Amexus is organising a conference on digitisation in the energy sector, and more specifically in the energy transition. Earlier this week I was interviewed at home about the role of open data in energy transition and my work with Dutch provinces on this topic.

The video, in German, has already been made available.

Today my old friend Max interviewed me in our garden. We discussed the role of digitisation in general, and of open data in particular, for the energy transition. This in preparation for the energie.digital conference I will be speaking at in Germany next month. It was a good rehearsal as well, as I will be speaking in German, and I need to work on my German language jargon ­čÖé

Heute hat mein alter Freund Max in unserem Garten ein Video-Interview mit mir gemacht. Im September werde ich auf der von seiner Firma organisierten Konferenz energie.digital sprechen ├╝ber Open Data, und wie offene Daten eine Rolle spielen in der Energiewende.

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Max setting up his equipment, and borrowing some more equipment from Elmine, my in house video professional

The Austrian Open Knowledge Chapter is dissolving itself (link in German), a decision already made at a general assembly in December 2018. Judging by the website activities had petered out in recent years, the blog falling silent at the end of 2017.

Austria over the years has been an active country concerning open government data and open knowledge in general. Specifically I see the Austrian open data community as a globally relevant good practice example, one that I still regularly refer to. Already in 2010, when I spoke at an open data meet-up in Graz, and in subsequent years presenting at OGD Austria conferences and various other events, what stood out to me was the broad scope the Austrian open data community had. Academia, activists, the federal chancellery, state governments, city governments, start-ups, technologists and traditional re-users were all around the same table. Informal get-togethers and resulting relations formed a basis on which more formal structures and cooperative initiatives could grow. I think such a solid community fundament is the key reason Austria was able to achieve a lot on open data in the absence of any legal framework to actively stimulate it, moreover with a constitution that enshrines civil service secrecy.

For a few years I was quite well informed about the Austrian efforts, through regular visits, and regular calls between German speaking community leaders from Germany, Austria and Switzerland, and me as the odd one out. Over time my connection grew more distant however.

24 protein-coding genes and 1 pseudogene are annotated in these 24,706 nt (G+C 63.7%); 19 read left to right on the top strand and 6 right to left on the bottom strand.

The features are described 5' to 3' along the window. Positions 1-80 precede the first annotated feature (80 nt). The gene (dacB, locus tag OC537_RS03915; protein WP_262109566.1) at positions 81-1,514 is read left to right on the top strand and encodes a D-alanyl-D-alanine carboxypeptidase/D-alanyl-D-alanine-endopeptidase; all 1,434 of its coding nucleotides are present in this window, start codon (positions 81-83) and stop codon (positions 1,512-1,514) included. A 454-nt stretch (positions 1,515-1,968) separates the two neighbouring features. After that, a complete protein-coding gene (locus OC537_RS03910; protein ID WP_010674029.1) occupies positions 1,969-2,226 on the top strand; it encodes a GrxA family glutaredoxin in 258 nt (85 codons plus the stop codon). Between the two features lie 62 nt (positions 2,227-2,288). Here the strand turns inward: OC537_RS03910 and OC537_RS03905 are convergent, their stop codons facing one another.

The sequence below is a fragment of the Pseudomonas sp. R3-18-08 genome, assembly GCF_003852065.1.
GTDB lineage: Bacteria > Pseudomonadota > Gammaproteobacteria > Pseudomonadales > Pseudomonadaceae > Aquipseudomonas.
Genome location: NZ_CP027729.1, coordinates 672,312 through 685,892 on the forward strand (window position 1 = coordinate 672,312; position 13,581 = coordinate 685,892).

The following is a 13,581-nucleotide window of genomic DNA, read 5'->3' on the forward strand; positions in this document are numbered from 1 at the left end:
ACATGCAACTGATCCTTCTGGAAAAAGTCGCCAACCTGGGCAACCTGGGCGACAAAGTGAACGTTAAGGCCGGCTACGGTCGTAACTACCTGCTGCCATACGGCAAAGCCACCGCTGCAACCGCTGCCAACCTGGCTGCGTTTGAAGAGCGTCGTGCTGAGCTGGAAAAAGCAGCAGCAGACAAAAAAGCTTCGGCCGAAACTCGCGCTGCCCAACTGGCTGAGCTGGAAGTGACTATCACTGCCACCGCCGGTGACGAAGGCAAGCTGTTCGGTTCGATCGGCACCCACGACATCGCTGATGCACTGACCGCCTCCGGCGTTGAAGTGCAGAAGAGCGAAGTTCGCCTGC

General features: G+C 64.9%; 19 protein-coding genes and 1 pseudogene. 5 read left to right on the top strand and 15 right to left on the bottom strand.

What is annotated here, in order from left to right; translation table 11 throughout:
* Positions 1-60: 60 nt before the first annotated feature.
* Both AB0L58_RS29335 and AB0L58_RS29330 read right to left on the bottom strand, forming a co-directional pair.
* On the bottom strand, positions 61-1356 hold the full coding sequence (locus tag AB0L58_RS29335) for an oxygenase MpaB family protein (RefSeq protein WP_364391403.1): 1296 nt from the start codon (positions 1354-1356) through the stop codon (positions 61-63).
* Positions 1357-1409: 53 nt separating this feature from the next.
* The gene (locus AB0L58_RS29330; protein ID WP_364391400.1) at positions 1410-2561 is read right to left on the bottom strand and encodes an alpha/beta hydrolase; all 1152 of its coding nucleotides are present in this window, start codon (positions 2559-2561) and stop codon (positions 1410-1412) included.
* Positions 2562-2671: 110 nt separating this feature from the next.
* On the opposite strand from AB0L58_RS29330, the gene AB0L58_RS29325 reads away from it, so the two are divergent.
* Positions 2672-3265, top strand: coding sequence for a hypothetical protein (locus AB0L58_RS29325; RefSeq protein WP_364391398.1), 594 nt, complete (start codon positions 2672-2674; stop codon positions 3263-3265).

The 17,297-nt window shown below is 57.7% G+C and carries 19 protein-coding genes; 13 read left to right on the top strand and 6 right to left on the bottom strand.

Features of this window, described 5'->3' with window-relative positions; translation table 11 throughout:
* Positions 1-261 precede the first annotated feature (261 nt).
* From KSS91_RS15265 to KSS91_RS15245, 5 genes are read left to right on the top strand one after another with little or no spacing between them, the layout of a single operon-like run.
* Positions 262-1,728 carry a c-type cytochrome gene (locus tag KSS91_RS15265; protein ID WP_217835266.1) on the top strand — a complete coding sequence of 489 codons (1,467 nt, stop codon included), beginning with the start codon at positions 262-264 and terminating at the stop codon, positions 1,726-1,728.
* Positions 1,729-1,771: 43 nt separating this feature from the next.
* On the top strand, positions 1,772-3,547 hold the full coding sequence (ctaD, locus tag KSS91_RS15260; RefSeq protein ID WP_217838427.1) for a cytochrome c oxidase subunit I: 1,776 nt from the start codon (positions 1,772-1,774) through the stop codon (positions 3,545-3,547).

With Open Knowledge Austria ceasing to exist, a chapter ends. I suspect the community substrate on which it could exist will endure, even if events, individual members lives and contexts are always in flux around us. It is laudable that OK Austria is actively deciding to dissolve. Organisations all too easily stumble into the pitfall that continued existence becomes the organisation’s primary goal. By dissolving, as Stefan Kasberger, OK Austria’s chair, wrote, one releases its hold on specific topics and niches in an ecosystem, and it becomes possible for new things to emerge over time.

Linz, OGD Austria
At the 2012 OGD Austria conference in Linz, a wall at the venue carried the text, near the floor obviously, “Above starts down below”. It seemed a good description of how the Austrian open data efforts were based on solid bottom-up community building to me at the time.

This looks like a very useful work, by over 65 authors and a team of editors including Mor Rubinstein and Tim Davis: The State of Open Data

A little over a decade has passed since open data became a real topic globally and in the EU. I had my first discussions about open data in the spring of 2008, and started my first open data project, for the Dutch Ministry for the Interior, in January 2009. The State of Open Data looks at what has been achieved around the world over that decade since, but also looks forward:

How will open data initiatives respond to new concerns about privacy, inclusion, and artificial intelligence? And what can we learn from the last decade in order to deliver impact where it is most needed? The State of Open Data brings together over 65 authors from around the world to address these questions and to take stock of the real progress made to date across sectors and around the world, uncovering the issues that will shape the future of open data in the years to come.

Over 18 months the authors and editors worked to pull all this material together. That is quite an impressive effort. I look forward to working my way through the various parts in the coming time. Next to the online version African Minds has made a hard copy version available, as well as a free downloadable PDF. That PDF comes in at 594 pages, so don’t expect to take it all in in one sitting.

I freue mich das ich Ende September ├╝ber offene Daten sprechen werde auf der Energie.Digital Konferenz in M├╝nster. Das ist eine gute Gelegenheit unsere Erfahrungen mit offene Daten als Verwaltungsinstrument und als Z├╝ndholz f├╝r die Handlungsf├Ąhigkeit von sehr unterschiedlichen Beteiligten zu teilen. Gerade auch bez├╝glich Energiewende und Stadtwerke, die Themen der Konferenz. Ausserdem kam die Einladung von Max, und wird auch Robert mit dabei sein.